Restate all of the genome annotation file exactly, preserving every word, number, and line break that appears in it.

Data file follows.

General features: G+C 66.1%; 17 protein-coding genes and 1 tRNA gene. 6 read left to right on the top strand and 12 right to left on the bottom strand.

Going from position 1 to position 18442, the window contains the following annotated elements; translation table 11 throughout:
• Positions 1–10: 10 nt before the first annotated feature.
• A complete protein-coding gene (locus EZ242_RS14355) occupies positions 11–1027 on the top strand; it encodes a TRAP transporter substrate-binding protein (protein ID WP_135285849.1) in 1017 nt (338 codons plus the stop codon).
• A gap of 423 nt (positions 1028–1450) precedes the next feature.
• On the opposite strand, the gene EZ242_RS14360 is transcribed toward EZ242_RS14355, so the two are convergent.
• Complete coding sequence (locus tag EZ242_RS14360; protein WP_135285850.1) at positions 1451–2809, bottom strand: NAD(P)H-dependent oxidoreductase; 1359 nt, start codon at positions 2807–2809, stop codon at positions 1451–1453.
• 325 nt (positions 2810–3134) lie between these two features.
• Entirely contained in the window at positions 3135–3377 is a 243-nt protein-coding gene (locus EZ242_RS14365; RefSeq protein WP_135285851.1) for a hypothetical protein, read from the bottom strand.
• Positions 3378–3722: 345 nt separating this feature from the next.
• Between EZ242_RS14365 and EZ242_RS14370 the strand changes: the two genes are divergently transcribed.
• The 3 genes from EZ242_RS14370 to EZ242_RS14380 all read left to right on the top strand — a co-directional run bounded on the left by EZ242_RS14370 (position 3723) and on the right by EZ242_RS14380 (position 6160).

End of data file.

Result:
General features: G+C 66.1%; 17 protein-coding genes and 1 tRNA gene. 6 read left to right on the top strand and 12 right to left on the bottom strand.

Going from position 1 to position 18442, the window contains the following annotated elements; translation table 11 throughout:
• Positions 1–10: 10 nt before the first annotated feature.
• A complete protein-coding gene (locus EZ242_RS14355) occupies positions 11–1027 on the top strand; it encodes a TRAP transporter substrate-binding protein (protein ID WP_135285849.1) in 1017 nt (338 codons plus the stop codon).
• A gap of 423 nt (positions 1028–1450) precedes the next feature.
• On the opposite strand, the gene EZ242_RS14360 is transcribed toward EZ242_RS14355, so the two are convergent.
• Complete coding sequence (locus tag EZ242_RS14360; protein WP_135285850.1) at positions 1451–2809, bottom strand: NAD(P)H-dependent oxidoreductase; 1359 nt, start codon at positions 2807–2809, stop codon at positions 1451–1453.
• 325 nt (positions 2810–3134) lie between these two features.
• Entirely contained in the window at positions 3135–3377 is a 243-nt protein-coding gene (locus EZ242_RS14365; RefSeq protein WP_135285851.1) for a hypothetical protein, read from the bottom strand.
• Positions 3378–3722: 345 nt separating this feature from the next.
• Between EZ242_RS14365 and EZ242_RS14370 the strand changes: the two genes are divergently transcribed.
• The 3 genes from EZ242_RS14370 to EZ242_RS14380 all read left to right on the top strand — a co-directional run bounded on the left by EZ242_RS14370 (position 3723) and on the right by EZ242_RS14380 (position 6160).